When SimCity launched a few days ago with one of the worst features in the width and breadth of modern gaming – the requirement that you remain connected to the internet 100% of the time, even to play single-player – I knew we were in for trouble. With SimCity, there’s supposedly a lot of online perks to the connectedness, but come on – we know it’s just DRM to keep out the pirates. We’ve seen this before. Spore. Diablo III. Assassin’s Creed II. Not a single one has turned out well for either the end consumer or the developer’s public image.
In the days leading up to the game’s public debut, anticipation was high. The review scores (based on “final” review code, but also on empty servers) were terrific. People were excited! But then the day arrived, bringing with it multi-hour queues to play a single-player game. And that’s when you’re even able to connect.
EA has been refusing refunds. Amazon pulled it from their site. Users bombed the MetaCritic average. But the biggest controversy has been Polygon’s review: originally a 9.5/10 (despite the fact that the reviewer had to purchase a pricey new router just to keep the game running), it has since been lowered to an 8, and then, when EA started removing features and still not fixing the server problems, a 4/10. My question, however: does this mean they’ll re-raise the score when it starts working in a few days/weeks/months?
Changing review scores isn’t the real problem. The problem is that people pre-order games – out of excitement, or anticipation, or whatever – and reviews are first and foremost to tell people whether or not they should buy a particular game. Games are $60, and that’s a lot of money to spend on something that doesn’t work. If you downplay problems which, apparent to me and certainly to others who have been in this business far longer than I have, are obviously coming… if you don’t warn people that a game is fun in a safe pre-launch environment but the real world will likely be less forgiving, you are failing as a reviewer.
As Ben Kuchera wrote on his Penny Arcade Report, “It’s sad that EA couldn’t launch an online game this large smoothly, but when have they ever done so? It would have been news if they had gotten it right, not the other way around.” Such is the state of modern PC gaming.
I updated a review once. Back in 2009 when I was a little baby game critic, I reviewed an Xbox LIVE Indie Game called Zombies 2.0. I reviewed their final launch version, and I found it lacking. However, they patched the game shortly after launch, rendering many of my original complaints moot. I wouldn’t update my review score (why would you send an unfinished project out into the world? I reviewed the final game!), but I did give it another shot and updated the review with some more thoughts on the version you would play if you bought it now, post-patch. GameSpot does a similar thing with their “After the Fact” updates (an example can be seen at the top of this review), but they don’t seem to give any opinions on whether the changes are better or worse for the overall package. And the score remains the same.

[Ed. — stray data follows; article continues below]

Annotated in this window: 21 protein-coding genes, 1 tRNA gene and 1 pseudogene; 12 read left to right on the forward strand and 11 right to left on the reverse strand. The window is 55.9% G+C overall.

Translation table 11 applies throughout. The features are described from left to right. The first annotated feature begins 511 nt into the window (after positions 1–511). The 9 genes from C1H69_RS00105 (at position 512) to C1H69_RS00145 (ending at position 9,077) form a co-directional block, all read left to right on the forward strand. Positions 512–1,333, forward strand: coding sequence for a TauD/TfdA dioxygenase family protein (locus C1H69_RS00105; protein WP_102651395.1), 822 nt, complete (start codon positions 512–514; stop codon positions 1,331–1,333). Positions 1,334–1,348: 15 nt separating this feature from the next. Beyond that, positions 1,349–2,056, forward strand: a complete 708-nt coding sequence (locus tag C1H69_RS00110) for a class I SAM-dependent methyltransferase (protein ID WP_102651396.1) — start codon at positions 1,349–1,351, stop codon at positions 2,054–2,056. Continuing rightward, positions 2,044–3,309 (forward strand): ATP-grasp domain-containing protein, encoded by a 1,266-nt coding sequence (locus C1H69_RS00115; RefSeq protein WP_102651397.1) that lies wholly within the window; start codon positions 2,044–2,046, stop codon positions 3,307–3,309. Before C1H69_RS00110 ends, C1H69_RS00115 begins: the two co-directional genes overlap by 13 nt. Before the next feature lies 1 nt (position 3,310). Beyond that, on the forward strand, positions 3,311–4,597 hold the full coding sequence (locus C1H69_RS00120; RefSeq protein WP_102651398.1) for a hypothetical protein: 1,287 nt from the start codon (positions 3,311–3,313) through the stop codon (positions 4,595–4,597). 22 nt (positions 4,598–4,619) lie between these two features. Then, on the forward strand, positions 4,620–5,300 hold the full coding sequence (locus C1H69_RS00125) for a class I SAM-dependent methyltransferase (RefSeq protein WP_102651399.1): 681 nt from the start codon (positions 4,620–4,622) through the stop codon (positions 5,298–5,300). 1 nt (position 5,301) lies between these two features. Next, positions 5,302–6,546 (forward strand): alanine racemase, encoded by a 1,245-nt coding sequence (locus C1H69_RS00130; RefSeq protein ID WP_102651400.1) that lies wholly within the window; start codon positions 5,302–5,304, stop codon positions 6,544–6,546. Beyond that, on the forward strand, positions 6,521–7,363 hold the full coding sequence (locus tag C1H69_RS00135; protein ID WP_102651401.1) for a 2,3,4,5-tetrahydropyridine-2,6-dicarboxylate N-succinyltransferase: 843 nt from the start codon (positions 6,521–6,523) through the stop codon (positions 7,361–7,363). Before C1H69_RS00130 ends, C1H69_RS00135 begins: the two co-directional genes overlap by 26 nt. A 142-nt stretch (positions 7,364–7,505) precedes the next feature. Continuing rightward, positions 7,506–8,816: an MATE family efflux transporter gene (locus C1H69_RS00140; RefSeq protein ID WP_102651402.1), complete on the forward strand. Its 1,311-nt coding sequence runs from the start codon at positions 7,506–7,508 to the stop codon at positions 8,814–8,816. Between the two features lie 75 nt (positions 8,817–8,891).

The very nature of how games are is changing, and has been for quite some time. World of Warcraft still has the same name as the game that launched almost a decade ago, but would a review of the launch day game be applicable today, like at all? No. How about Team Fortress 2? No again. This has lead some to decree SimCity “unreviewable,” but I disagree. You review what you are given. You make clear that the actual results may vary, and how the past has given us reason to be wary about the future. Then when it finally releases and is unplayable, you make sure people know as soon as possible, especially if they’re not offering refunds.
But by then, the damage is done. EA has made their millions. Consumers have a game they can’t play for a few days despite waiting years, or – if they’re lucky – they’ll only lose Cheetah speed, achievements, leaderboards, and the ability to visit an online neighbor’s town without the game crashing, apparently (this is EA’s short-term fix to take enough of a load off the servers for people to even play the game: removing promised features).
So we complain, and ask for refunds, and make angry blog and forum posts, but then in the end we buy the game anyway. This is why microtransactions are here to stay. This is why always-on DRM is allowed. This is why you can pre-order a Season Pass for a game that hasn’t even released yet. This is why… Call of Duty Elite exists. Because we will buy it, companies will sell it. I mean honestly, what are we going to do, NOT buy a video game? That’s crazy talk. It’s going to take an industry crash of E.T.-like proportions before developers realize, “Oh. Maybe we pushed too hard?” And then we’ll get another Nintendo Seal of Quality. And things will be good again, and fun, and free, and we can go back to turning on our computer or console and just… playing games.
Now if you’ll excuse me, I have some SimCity to play… on the SNES. Oh look, it’s already loaded!